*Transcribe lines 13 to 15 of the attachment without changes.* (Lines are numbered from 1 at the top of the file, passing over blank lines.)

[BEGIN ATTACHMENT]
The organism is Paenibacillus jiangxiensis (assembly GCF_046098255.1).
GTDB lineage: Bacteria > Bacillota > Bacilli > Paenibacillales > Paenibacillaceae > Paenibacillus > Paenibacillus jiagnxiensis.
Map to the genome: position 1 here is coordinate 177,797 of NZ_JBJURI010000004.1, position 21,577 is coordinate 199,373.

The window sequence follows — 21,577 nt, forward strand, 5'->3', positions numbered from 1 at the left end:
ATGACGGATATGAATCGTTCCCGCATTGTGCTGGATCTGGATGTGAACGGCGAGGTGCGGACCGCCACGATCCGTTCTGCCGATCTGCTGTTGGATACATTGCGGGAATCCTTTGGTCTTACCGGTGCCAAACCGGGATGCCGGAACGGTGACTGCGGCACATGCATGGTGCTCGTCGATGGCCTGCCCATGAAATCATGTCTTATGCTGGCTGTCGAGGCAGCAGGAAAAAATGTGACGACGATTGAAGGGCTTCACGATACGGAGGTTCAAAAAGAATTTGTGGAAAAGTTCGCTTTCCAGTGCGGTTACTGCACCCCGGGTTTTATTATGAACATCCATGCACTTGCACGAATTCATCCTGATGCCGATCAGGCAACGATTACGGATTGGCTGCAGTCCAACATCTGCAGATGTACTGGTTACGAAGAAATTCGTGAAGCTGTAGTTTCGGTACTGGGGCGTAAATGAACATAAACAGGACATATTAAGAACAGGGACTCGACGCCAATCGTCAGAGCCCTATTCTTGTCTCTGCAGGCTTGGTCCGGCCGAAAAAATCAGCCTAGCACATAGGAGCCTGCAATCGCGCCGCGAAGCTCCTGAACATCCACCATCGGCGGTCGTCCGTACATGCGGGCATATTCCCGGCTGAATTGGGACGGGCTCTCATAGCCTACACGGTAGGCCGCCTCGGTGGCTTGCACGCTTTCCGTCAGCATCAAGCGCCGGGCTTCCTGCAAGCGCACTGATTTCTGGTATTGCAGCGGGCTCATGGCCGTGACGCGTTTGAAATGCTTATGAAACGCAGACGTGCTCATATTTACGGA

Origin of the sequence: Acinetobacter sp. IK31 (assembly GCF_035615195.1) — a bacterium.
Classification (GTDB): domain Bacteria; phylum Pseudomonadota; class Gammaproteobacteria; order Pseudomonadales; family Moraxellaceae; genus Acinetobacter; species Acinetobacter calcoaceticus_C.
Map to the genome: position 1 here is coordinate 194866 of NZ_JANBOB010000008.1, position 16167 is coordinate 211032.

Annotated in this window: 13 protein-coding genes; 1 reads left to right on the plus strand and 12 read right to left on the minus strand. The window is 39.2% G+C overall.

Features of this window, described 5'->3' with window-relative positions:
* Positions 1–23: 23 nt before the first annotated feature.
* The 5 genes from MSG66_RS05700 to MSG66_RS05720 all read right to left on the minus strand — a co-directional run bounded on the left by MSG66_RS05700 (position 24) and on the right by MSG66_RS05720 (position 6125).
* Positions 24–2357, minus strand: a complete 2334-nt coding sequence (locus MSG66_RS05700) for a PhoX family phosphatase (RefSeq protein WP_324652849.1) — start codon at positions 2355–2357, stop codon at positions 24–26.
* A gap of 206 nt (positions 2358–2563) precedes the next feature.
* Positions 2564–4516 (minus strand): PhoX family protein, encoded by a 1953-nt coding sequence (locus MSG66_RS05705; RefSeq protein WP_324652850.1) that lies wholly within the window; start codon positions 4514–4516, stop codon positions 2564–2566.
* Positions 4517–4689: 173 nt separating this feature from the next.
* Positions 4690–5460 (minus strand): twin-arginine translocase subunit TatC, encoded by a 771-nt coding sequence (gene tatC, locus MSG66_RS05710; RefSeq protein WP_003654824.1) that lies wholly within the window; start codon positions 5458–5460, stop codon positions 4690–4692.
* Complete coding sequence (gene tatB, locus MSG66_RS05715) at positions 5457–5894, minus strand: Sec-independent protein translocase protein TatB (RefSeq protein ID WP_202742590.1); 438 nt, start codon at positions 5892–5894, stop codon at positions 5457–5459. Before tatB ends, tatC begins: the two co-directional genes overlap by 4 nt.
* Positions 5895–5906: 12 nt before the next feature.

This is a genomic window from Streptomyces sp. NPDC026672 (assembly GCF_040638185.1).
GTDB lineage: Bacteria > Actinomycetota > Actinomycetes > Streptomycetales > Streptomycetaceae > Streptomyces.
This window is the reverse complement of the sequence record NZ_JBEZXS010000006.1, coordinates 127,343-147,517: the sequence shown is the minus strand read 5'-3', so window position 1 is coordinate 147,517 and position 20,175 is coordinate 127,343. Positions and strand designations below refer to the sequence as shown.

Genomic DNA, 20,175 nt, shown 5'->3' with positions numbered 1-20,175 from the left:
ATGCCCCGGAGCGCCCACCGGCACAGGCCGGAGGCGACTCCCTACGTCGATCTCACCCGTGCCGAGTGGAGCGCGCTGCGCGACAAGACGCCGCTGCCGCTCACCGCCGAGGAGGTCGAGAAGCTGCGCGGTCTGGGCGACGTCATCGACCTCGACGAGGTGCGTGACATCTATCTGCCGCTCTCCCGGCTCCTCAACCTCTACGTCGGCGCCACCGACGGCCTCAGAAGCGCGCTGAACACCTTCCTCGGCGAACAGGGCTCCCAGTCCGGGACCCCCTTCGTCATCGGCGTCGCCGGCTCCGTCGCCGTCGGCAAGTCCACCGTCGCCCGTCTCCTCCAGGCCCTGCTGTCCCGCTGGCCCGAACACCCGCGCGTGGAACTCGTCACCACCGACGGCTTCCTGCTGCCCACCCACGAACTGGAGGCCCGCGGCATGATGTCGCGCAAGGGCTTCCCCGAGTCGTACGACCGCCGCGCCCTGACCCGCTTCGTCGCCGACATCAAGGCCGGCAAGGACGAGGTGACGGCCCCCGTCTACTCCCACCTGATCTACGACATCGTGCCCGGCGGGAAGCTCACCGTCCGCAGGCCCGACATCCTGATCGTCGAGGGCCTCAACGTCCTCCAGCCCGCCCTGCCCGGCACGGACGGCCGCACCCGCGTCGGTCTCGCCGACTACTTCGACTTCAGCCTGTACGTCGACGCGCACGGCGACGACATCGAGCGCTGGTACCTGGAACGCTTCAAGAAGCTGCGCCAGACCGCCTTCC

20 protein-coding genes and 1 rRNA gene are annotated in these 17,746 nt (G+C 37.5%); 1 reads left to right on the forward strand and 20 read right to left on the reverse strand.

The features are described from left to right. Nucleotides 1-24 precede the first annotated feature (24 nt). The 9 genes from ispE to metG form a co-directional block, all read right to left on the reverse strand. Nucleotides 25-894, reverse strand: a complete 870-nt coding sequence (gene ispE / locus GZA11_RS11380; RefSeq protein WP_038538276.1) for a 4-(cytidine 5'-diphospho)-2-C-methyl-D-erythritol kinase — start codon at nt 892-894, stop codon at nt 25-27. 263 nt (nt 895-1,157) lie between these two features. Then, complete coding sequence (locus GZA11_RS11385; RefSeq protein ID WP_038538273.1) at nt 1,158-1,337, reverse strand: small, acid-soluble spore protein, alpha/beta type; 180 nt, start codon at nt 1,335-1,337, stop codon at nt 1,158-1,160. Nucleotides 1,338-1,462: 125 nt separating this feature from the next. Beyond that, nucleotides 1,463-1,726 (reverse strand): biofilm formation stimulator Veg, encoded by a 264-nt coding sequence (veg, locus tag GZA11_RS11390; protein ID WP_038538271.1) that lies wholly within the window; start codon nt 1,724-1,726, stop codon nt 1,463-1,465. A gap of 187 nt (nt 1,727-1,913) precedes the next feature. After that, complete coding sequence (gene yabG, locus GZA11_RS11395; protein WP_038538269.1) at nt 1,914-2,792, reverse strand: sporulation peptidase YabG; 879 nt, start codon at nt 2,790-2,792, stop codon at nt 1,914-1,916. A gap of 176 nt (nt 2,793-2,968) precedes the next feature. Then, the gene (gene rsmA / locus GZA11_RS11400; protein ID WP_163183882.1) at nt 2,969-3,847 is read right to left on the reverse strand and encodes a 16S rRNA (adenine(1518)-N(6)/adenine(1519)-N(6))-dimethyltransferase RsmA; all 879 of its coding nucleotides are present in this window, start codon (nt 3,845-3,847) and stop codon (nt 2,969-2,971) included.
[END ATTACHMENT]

* Positions 24–2357, minus strand: a complete 2334-nt coding sequence (locus MSG66_RS05700) for a PhoX family phosphatase (RefSeq protein WP_324652849.1) — start codon at positions 2355–2357, stop codon at positions 24–26.
* A gap of 206 nt (positions 2358–2563) precedes the next feature.
* Positions 2564–4516 (minus strand): PhoX family protein, encoded by a 1953-nt coding sequence (locus MSG66_RS05705; RefSeq protein WP_324652850.1) that lies wholly within the window; start codon positions 4514–4516, stop codon positions 2564–2566.